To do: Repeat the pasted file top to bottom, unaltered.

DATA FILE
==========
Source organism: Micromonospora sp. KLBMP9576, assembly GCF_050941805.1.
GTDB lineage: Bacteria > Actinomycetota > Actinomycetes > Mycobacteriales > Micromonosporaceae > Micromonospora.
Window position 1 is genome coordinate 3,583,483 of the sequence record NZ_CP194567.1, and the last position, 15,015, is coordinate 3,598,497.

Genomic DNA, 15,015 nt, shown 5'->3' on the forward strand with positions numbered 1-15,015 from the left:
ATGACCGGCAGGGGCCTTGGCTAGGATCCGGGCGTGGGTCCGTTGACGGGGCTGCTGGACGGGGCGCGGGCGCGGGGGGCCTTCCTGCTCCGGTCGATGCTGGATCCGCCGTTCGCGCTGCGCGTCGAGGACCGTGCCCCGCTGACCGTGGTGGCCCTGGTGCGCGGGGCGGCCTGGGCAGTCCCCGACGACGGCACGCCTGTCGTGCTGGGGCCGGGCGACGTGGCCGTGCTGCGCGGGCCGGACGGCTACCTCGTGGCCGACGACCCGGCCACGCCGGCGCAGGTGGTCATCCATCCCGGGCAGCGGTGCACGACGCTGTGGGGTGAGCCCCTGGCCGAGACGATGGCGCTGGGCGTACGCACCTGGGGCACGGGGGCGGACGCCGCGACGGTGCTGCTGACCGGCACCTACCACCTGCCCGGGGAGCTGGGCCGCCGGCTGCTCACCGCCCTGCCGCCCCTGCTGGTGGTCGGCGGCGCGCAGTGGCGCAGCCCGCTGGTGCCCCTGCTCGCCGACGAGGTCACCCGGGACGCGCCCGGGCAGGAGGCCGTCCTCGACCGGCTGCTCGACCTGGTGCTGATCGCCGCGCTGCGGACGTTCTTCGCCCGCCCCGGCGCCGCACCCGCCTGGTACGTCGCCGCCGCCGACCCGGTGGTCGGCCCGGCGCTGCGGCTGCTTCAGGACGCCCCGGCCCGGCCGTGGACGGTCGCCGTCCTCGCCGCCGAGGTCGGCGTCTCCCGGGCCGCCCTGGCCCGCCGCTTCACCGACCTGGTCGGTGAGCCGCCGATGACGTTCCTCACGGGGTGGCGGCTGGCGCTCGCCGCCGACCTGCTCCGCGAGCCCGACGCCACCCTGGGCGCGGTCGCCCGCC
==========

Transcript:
Source organism: Micromonospora sp. KLBMP9576, assembly GCF_050941805.1.
GTDB lineage: Bacteria > Actinomycetota > Actinomycetes > Mycobacteriales > Micromonosporaceae > Micromonospora.
Window position 1 is genome coordinate 3,583,483 of the sequence record NZ_CP194567.1, and the last position, 15,015, is coordinate 3,598,497.

Genomic DNA, 15,015 nt, shown 5'->3' on the forward strand with positions numbered 1-15,015 from the left:
ATGACCGGCAGGGGCCTTGGCTAGGATCCGGGCGTGGGTCCGTTGACGGGGCTGCTGGACGGGGCGCGGGCGCGGGGGGCCTTCCTGCTCCGGTCGATGCTGGATCCGCCGTTCGCGCTGCGCGTCGAGGACCGTGCCCCGCTGACCGTGGTGGCCCTGGTGCGCGGGGCGGCCTGGGCAGTCCCCGACGACGGCACGCCTGTCGTGCTGGGGCCGGGCGACGTGGCCGTGCTGCGCGGGCCGGACGGCTACCTCGTGGCCGACGACCCGGCCACGCCGGCGCAGGTGGTCATCCATCCCGGGCAGCGGTGCACGACGCTGTGGGGTGAGCCCCTGGCCGAGACGATGGCGCTGGGCGTACGCACCTGGGGCACGGGGGCGGACGCCGCGACGGTGCTGCTGACCGGCACCTACCACCTGCCCGGGGAGCTGGGCCGCCGGCTGCTCACCGCCCTGCCGCCCCTGCTGGTGGTCGGCGGCGCGCAGTGGCGCAGCCCGCTGGTGCCCCTGCTCGCCGACGAGGTCACCCGGGACGCGCCCGGGCAGGAGGCCGTCCTCGACCGGCTGCTCGACCTGGTGCTGATCGCCGCGCTGCGGACGTTCTTCGCCCGCCCCGGCGCCGCACCCGCCTGGTACGTCGCCGCCGCCGACCCGGTGGTCGGCCCGGCGCTGCGGCTGCTTCAGGACGCCCCGGCCCGGCCGTGGACGGTCGCCGTCCTCGCCGCCGAGGTCGGCGTCTCCCGGGCCGCCCTGGCCCGCCGCTTCACCGACCTGGTCGGTGAGCCGCCGATGACGTTCCTCACGGGGTGGCGGCTGGCGCTCGCCGCCGACCTGCTCCGCGAGCCCGACGCCACCCTGGGCGCGGTCGCCCGCC